Public Release: 

Satellite sees remnants of Tropical Depression Javier

NASA/Goddard Space Flight Center

Tropical Depression Javier weakened to a remnant low-pressure area on Aug. 9 at 5 p.m. EDT (2100 UTC). NOAA's GOES-West satellite showed the remnants over Baja California, Mexico, and the Gulf of California.

The National Hurricane Center (NHC) noted in the Eastern Pacific discussion on Aug. 10 that "Satellite-derived winds and surface observations indicate winds in the vicinity of Javier have decreased to 15 knots or less. The same satellite-derived wind imagery indicates winds between 23 to 28.7 mph (20 to 25 knots/37 to 46.3 kph) over the northern Gulf of California, north of 25 degrees north latitude."

A NOAA GOES-West infrared image of the remnants of Javier in the Gulf of California was taken on Aug. 10, 2016, at 8:30 a.m. EDT (1230 UTC). The GOES-West image showed very weak storms over Baja California and the Gulf. The remnant low of Javier is currently located north of Cabo San Lazaro, Mexico.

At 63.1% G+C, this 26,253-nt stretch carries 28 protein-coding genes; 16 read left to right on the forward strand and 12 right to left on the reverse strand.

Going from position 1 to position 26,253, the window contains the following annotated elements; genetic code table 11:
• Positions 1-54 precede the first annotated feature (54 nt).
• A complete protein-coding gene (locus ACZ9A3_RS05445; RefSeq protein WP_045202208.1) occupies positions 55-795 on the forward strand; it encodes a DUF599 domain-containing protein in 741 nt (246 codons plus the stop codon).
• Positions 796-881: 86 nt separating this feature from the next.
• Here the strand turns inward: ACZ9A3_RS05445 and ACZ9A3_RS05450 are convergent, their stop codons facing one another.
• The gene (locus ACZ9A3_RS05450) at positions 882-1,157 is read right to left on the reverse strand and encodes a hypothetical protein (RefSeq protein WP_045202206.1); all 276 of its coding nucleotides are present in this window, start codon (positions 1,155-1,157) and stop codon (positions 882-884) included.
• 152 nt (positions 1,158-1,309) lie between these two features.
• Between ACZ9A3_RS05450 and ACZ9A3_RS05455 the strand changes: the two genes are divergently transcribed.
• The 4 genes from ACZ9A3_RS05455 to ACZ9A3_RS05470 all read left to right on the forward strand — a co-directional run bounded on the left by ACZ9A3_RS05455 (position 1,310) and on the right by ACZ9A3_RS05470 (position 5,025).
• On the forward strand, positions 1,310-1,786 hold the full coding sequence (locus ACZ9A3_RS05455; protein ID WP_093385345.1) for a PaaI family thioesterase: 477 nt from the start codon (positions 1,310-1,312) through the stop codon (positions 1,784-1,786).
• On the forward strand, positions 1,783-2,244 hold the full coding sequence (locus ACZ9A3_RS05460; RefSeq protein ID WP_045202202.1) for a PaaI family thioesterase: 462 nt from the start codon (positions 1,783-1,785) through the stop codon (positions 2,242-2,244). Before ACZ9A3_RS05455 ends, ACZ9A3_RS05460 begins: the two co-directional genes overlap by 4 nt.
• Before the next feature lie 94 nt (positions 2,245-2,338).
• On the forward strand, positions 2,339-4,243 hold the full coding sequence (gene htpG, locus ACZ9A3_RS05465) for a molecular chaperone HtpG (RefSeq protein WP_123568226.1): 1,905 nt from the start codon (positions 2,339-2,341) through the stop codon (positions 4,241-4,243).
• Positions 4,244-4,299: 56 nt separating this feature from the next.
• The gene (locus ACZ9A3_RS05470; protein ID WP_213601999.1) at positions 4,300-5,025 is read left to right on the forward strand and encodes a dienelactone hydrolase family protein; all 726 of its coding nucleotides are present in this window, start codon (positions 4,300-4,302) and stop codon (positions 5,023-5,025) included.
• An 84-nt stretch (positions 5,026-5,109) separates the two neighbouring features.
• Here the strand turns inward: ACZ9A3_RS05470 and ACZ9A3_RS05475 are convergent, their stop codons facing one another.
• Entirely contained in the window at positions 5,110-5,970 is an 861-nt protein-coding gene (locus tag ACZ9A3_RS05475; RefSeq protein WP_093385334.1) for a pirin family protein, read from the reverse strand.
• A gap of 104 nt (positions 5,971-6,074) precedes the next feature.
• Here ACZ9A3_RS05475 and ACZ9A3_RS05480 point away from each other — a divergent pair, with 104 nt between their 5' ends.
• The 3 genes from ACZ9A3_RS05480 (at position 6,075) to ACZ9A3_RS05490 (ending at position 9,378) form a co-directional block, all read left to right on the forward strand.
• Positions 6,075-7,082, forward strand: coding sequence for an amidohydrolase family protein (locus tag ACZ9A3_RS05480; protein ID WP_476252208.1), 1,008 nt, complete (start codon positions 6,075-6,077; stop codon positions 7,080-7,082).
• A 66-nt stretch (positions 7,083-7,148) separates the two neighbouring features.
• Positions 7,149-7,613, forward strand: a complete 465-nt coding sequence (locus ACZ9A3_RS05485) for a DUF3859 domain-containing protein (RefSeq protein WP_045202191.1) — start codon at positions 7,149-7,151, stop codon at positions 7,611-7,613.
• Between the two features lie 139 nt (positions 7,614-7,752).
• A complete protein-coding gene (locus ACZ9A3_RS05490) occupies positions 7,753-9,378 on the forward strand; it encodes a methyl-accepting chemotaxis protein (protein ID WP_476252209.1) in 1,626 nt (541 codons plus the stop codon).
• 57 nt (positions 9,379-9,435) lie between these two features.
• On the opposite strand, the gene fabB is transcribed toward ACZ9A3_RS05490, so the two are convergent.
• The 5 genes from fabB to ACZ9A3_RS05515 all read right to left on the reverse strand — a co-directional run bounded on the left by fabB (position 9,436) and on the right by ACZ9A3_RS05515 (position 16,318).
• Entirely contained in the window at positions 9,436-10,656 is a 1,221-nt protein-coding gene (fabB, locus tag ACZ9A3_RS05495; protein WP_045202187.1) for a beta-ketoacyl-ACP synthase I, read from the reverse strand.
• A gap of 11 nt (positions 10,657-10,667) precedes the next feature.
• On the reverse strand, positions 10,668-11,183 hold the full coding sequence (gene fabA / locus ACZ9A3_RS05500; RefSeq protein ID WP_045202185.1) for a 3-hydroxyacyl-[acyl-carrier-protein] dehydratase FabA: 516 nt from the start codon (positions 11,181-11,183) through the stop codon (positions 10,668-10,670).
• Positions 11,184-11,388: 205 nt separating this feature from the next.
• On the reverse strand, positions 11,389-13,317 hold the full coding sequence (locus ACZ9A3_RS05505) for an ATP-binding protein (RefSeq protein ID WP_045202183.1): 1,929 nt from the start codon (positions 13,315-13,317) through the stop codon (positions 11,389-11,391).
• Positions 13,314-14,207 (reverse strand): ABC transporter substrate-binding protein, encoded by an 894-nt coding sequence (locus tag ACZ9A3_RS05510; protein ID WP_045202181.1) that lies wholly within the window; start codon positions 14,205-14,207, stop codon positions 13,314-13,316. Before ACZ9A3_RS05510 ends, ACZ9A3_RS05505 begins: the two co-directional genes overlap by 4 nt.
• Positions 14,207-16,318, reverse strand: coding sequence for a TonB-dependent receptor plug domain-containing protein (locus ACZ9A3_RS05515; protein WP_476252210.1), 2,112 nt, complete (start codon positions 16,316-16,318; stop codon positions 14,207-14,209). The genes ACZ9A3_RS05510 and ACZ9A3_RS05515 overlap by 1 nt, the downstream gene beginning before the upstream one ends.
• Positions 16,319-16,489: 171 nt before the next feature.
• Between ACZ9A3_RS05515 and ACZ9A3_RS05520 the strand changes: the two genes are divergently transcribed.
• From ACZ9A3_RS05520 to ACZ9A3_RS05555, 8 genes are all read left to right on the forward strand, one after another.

The GOES image was generated at the NASA/NOAA GOES Project at NASA's Goddard Space Flight Center in Greenbelt, Maryland.

Javier's remnants are expected to produce storm rainfall of 2 to 4 inches over Baja California Sur and northwestern Mexico through Thursday morning, Aug. 11, with maximum rainfall totals as much as 8 inches.

NHC noted that moisture partially related to Javier has spread into Arizona and New Mexico, where 2 to 4 inches of rain, with isolated amounts of up to 8 inches, are possible through Thursday. The remnant low will continue to weaken as it moves to the north-northwest along the southern Baja California peninsula for the next day or so until it dissipates.

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